Ants first appeared 140 to 168 million years ago during the Jurassic Period, but they only began to flourish about 100 million years ago during the Cretaceous Period in concert with the flowering plants.
So what’s with this “Jurassic”, “Cretaceous” talk?
And what does a breaking wave have to do with an ant on a hakea bush?
To answer the lathing latter question, I just liked how the two photos looked together. The curling spidery creamy white flowers of the hakea seemed not too unlike the wispy back spray off the waves. Maybe the ant enjoys hanging onto his green tube inside this unfurling whiteness as much as a surfer enjoys being on her board in the green room. Who knows?
What I do know is that a walk of observation around Windgrove always presents new wonders to the senses and brings me a little closer to understanding (actually “embodying” is a better choice of words) my connection to the time line that has placed me here on this earth at this moment.
The Summer Day
Who made the world?
Who made the swan, and the black bear?
Who made the grasshopper?
This grasshopper, I mean —
the one who has flung herself out of the grass,
the one who is eating sugar out of my hand,
who is moving her jaws back and forth instead of up and down —
who is gazing around with her enormous and complicated eyes.
Now she lifts her pale forearms and thoroughly washes her face.
Now she snaps her wings open, and floats away.
I don’t know exactly what a prayer is.
I do know how to pay attention, how to fall down
into the grass, how to kneel down in the grass,
how to be idle and blessed, how to stroll through the fields,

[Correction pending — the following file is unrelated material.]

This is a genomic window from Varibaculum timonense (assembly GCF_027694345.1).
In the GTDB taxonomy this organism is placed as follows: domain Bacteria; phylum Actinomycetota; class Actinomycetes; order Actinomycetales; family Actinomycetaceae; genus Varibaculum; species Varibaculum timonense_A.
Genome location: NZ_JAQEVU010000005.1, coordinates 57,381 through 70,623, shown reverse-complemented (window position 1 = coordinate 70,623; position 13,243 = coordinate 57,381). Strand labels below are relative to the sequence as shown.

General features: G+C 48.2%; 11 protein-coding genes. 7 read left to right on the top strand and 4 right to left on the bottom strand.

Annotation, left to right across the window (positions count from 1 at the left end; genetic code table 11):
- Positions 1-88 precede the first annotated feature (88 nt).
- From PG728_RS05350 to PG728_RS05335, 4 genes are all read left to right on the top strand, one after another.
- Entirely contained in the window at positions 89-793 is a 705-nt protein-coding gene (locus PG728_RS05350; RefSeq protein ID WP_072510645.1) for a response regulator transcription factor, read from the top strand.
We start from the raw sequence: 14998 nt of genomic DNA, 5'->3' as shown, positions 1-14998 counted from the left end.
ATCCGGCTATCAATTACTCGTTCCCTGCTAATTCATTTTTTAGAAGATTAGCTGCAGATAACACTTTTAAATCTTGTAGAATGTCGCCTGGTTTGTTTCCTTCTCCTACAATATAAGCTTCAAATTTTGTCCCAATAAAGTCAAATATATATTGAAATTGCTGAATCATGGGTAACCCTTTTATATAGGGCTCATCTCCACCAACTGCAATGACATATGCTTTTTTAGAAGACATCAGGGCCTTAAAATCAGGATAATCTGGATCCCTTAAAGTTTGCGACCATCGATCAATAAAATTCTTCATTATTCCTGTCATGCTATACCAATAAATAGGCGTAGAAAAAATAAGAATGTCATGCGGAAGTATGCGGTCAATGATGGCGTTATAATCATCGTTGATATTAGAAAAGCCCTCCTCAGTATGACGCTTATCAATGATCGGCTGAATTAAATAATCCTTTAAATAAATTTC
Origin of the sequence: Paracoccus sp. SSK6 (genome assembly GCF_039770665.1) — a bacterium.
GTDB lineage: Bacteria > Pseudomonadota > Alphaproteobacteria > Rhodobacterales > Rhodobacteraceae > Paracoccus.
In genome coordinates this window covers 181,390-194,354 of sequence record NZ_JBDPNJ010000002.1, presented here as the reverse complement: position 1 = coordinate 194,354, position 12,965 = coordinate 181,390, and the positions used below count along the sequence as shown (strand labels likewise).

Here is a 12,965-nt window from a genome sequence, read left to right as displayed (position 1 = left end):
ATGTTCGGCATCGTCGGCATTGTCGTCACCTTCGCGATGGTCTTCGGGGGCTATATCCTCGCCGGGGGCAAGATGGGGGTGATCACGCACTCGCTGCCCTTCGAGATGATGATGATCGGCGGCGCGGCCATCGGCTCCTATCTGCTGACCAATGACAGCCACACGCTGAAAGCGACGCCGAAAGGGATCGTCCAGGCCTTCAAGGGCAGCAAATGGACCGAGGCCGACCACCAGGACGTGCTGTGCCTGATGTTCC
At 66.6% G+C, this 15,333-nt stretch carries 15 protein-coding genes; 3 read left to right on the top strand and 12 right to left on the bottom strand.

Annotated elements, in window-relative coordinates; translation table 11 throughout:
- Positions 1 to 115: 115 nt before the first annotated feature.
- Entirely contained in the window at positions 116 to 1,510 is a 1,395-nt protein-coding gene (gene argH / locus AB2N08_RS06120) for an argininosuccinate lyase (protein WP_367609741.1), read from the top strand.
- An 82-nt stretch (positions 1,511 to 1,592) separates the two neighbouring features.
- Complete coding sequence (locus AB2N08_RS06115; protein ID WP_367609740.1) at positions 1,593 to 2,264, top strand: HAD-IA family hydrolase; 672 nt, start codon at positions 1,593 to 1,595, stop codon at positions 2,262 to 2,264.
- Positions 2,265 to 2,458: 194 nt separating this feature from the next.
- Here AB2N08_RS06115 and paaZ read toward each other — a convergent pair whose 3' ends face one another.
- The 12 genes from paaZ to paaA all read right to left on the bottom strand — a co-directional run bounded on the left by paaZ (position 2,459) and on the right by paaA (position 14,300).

which is what I have been doing all day.
Tell me, what is it you plan to do
with your one wild and precious life?
To get back to the ants, what I originally started out to write was that, with the help of Jess and Ruth, a new project was begun at Windgrove last week when we hammered into the ground at 50 meter intervals enough stakes to mark out 1.2 kilometers (or, for the metric challenged just under a mile). This will eventually become the Gaia Walk where people will be able to trace an evolutionary history of the earth from 600 million years ago to the present day.
Each step a person takes (assuming each step is a meter long) equals 500,000 years. The Gaia Walk will begin just as the last snowball earth event (see? more white) is about to blizzard near the end of the Precambrian Eon 600 million years ago.
Along the walk, as people walk through the years, signage will list the various time periods (Cambrian, Silurian, Carboniferous, Jurassic, etc.) as well as denote things of interest such as first trees, first flies, first cockroaches, first land snails, first snakes. Get the picture?
And, of course, the first flowering plants and the first ants.
As for those two people in the photo, where one is squatting and the other standing, the earliest evidence of bipedalism is the Orrorin leg bone from 6 million years ago. The first direct evidence of bipedalism is the Laetoli footprints found in east Africa dated to be 3.6 million years old.
Our current “modern civilization’s” time on this earth thought by scholars and experts to be the last 12,000 years or since the last ice age (forgetting, of course, the 50,000 year history of the Australian aborigines), is just a fat pencil mark on the fence post at the end of the Gaia Walk.